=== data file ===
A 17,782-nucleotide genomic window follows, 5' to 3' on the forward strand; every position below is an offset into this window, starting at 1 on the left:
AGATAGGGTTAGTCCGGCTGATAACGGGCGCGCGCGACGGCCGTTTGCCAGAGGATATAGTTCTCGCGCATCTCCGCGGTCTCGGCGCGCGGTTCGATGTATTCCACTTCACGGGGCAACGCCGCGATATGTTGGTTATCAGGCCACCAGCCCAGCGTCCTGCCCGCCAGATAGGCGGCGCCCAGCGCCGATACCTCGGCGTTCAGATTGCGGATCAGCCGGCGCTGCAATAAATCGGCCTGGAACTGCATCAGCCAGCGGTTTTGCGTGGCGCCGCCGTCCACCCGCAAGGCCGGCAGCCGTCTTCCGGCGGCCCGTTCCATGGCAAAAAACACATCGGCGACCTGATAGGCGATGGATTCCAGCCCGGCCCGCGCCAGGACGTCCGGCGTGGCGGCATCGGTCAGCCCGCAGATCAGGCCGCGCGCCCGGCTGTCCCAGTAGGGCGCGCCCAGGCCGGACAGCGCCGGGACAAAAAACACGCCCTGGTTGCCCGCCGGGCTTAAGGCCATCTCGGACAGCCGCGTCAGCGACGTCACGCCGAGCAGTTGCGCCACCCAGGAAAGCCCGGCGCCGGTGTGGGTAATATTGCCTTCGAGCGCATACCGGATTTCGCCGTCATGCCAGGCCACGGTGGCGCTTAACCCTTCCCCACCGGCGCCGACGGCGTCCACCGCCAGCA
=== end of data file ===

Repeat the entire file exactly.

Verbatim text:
A 17,782-nucleotide genomic window follows, 5' to 3' on the forward strand; every position below is an offset into this window, starting at 1 on the left:
AGATAGGGTTAGTCCGGCTGATAACGGGCGCGCGCGACGGCCGTTTGCCAGAGGATATAGTTCTCGCGCATCTCCGCGGTCTCGGCGCGCGGTTCGATGTATTCCACTTCACGGGGCAACGCCGCGATATGTTGGTTATCAGGCCACCAGCCCAGCGTCCTGCCCGCCAGATAGGCGGCGCCCAGCGCCGATACCTCGGCGTTCAGATTGCGGATCAGCCGGCGCTGCAATAAATCGGCCTGGAACTGCATCAGCCAGCGGTTTTGCGTGGCGCCGCCGTCCACCCGCAAGGCCGGCAGCCGTCTTCCGGCGGCCCGTTCCATGGCAAAAAACACATCGGCGACCTGATAGGCGATGGATTCCAGCCCGGCCCGCGCCAGGACGTCCGGCGTGGCGGCATCGGTCAGCCCGCAGATCAGGCCGCGCGCCCGGCTGTCCCAGTAGGGCGCGCCCAGGCCGGACAGCGCCGGGACAAAAAACACGCCCTGGTTGCCCGCCGGGCTTAAGGCCATCTCGGACAGCCGCGTCAGCGACGTCACGCCGAGCAGTTGCGCCACCCAGGAAAGCCCGGCGCCGGTGTGGGTAATATTGCCTTCGAGCGCATACCGGATTTCGCCGTCATGCCAGGCCACGGTGGCGCTTAACCCTTCCCCACCGGCGCCGACGGCGTCCACCGCCAGCA